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Vol. 58. Issue 1.
Pages T102-T103 (January 2022)
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Vol. 58. Issue 1.
Pages T102-T103 (January 2022)
Scientific Letter
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[Translated article] Oxygen therapy. Considerations regarding its use in acute ill patients
Oxigenoterapia. Consideraciones sobre su uso en el enfermo agudo
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José Manuel Valencia Gallardoa,
Corresponding author
jvalgal@gmail.com

Corresponding author.
, Jordi Solé Violánb, Felipe Rodríguez de Castroa
a Servicio de Neumología, Hospital Universitario de Gran Canaria Dr. Negrín, Las Palmas, Spain
b Servicio de Medicina Intensiva, Hospital Universitario de Gran Canaria Dr. Negrín, Las Palmas, Spain
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Arch Bronconeumol. 2022;58:102-310.1016/j.arbres.2021.03.019
José Manuel Valencia Gallardo, Jordi Solé Violán, Felipe Rodríguez de Castro
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To the Director:

The current SARS-CoV-2 pandemic offers an opportunity to reflect on the use of oxygen therapy in the management of acute respiratory failure that often accompanies Covid-19. At a time when scientific evidence filters all clinical practice, it is easy to see that oxygen therapy is often implemented in patients with acute respiratory failure with no real scientific basis1.

Retrospective studies already show that excessive oxygen use does not improve the prognosis of critically ill patients, and that hyperoxia is associated with higher mortality2,3. In the 1970s, Douglas et al.4 found that high oxygen levels (FiO2 > 0.7) increased pulmonary venous admixture due to the appearance of absorption atelectasis and the suppression of the hypoxic pulmonary vasoconstriction reflex. Other authors have shown that lower FiO2 levels (even only 0.3) can cause the same alterations in patients with pre-existing lung disease5.

Excessive oxygen intake can impair gas exchange by increasing oxidative stress and inflammation (the Lorrain-Smith effect). In the current epidemiological context, oxidative stress has been placed in the spotlight by the recent description of the hypercytokinemia associated with SARS-CoV-2 pneumonia6. Excessive doses of oxygen increase the production of reactive nitrogen and oxygen species (RNS, ROS), the recruitment and activation of inflammatory cells, and the release of pro-inflammatory mediators (IL-1α, IL-6, IL-8, or TNF-α), with local (lung damage and infection and sepsis) and distant (tissue damage and multiorgan failure) consequences. Although these effects are magnified when high FiO2 levels are maintained for prolonged periods (>12–24 h), shorter periods of hyperoxia are also associated with increased morbidity and mortality7. Hyperoxia, then, could be an indirect marker of poor prognosis in severe patients3.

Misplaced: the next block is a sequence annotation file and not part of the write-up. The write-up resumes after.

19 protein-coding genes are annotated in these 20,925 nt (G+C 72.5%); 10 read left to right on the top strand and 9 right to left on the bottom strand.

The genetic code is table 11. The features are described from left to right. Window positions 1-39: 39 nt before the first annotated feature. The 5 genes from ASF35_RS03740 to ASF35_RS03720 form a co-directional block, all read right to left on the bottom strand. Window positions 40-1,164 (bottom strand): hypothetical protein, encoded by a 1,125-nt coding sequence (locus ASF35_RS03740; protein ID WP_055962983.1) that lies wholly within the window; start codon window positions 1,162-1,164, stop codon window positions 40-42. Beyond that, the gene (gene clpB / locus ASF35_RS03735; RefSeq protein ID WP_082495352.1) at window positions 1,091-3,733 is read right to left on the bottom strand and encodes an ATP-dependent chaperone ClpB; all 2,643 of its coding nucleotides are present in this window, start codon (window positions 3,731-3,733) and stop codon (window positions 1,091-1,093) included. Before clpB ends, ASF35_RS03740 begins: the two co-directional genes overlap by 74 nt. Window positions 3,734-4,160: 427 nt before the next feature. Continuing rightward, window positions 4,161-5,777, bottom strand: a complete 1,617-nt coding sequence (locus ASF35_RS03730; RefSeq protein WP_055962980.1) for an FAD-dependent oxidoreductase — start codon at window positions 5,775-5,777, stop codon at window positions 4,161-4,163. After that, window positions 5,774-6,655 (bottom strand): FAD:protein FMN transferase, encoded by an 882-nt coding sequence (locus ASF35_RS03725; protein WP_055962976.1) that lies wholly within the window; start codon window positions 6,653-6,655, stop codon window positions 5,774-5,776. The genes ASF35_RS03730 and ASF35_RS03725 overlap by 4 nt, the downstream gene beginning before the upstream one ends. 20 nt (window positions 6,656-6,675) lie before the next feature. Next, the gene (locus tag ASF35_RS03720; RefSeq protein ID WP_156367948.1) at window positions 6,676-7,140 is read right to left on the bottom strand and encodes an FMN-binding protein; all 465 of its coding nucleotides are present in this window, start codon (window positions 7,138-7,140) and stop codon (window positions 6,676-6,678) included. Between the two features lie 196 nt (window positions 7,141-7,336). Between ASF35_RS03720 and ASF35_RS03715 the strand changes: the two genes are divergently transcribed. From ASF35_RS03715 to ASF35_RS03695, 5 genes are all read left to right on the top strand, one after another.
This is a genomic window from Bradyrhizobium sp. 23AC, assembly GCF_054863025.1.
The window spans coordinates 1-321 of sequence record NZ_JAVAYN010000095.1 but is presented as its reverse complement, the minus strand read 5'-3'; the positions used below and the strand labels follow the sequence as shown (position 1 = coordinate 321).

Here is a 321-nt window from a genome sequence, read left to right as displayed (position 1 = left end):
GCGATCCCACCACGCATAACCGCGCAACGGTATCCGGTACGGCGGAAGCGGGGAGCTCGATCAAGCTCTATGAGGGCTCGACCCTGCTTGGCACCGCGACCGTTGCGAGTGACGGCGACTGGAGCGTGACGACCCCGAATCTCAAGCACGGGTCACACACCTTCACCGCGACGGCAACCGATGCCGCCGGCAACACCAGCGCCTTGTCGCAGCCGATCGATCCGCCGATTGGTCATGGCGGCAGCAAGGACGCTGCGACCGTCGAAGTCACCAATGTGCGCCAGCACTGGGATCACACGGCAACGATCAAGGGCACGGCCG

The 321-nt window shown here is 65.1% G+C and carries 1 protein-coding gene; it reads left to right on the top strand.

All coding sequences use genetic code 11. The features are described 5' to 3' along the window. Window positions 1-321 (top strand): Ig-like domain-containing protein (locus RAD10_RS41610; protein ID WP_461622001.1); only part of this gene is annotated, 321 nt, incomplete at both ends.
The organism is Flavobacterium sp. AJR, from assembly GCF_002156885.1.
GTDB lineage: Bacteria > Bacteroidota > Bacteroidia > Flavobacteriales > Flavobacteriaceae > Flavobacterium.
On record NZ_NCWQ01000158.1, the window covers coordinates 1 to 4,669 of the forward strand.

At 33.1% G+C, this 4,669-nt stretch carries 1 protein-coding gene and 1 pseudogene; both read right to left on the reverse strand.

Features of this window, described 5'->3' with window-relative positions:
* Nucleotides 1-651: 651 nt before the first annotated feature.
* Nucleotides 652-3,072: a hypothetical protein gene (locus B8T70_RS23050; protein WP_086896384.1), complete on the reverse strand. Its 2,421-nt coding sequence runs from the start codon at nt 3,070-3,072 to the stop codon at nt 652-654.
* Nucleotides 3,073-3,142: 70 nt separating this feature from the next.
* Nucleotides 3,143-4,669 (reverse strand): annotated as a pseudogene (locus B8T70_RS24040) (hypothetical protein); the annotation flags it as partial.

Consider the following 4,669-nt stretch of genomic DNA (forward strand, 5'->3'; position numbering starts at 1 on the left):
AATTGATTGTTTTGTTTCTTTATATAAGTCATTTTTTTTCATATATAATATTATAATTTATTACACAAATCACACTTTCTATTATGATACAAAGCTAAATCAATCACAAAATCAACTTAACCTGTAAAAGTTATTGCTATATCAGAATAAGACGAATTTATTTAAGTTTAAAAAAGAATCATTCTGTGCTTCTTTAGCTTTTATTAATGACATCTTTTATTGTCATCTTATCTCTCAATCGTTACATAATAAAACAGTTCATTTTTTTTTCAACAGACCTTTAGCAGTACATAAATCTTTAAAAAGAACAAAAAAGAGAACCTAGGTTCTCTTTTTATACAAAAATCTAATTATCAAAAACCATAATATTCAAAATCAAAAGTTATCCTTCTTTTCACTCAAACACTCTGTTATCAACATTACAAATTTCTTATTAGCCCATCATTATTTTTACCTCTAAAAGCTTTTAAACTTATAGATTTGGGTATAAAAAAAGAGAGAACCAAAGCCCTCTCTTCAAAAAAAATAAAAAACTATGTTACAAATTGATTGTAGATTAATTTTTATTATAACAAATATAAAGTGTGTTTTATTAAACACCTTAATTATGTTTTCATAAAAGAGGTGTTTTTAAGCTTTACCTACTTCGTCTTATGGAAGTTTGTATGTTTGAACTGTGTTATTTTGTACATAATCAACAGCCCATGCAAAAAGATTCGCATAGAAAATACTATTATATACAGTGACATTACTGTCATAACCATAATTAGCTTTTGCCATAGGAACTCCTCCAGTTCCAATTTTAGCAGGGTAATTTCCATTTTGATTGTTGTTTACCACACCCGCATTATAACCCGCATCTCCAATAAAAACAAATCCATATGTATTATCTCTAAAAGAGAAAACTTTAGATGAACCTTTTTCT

Paradoxically, hyperoxia can reduce systemic oxygen consumption, probably due to the redistribution of blood flow to protect vital organs from the non-physiological effects of high FiO2 (functional shunt). Higher than normal levels of PaO2 also trigger arteriolar vasoconstriction by local mechanisms, a phenomenon that could explain the worse progress of some patients with myocardial infarction, stroke, head injury, cardiac arrest, or sepsis. Tissue hyperoxia, furthermore, promotes lesion development in ischemia-reperfusion situations8.

In short, hyperoxia can be as dangerous as hypoxemia. A multicenter retrospective study of 36,307 patients hospitalized in intensive care units (ICU) showed that PaO2 during the first 24 hours of admission was an independent predictor of hospital mortality2. PaO2-related mortality formed an asymmetric U with a clear plateau at the end of the lowest PaO2 values, linear increase on the hyperoxia side, and lowest mortality rates at a PaO2 value between 110 and 150 mmHg (Fig. 1).

Fig. 1.

In-hospital mortality values, on average, according to PaO2 (mmHg). The size of the circles represents the number of patients with the same PaO2 value. Adapted from De Jonge et al.2 with permission.

(0.09MB).

When expressed as a standardized mortality ratio2, hyperoxia was a predictor of mortality at PaO2 values >125 mmHg.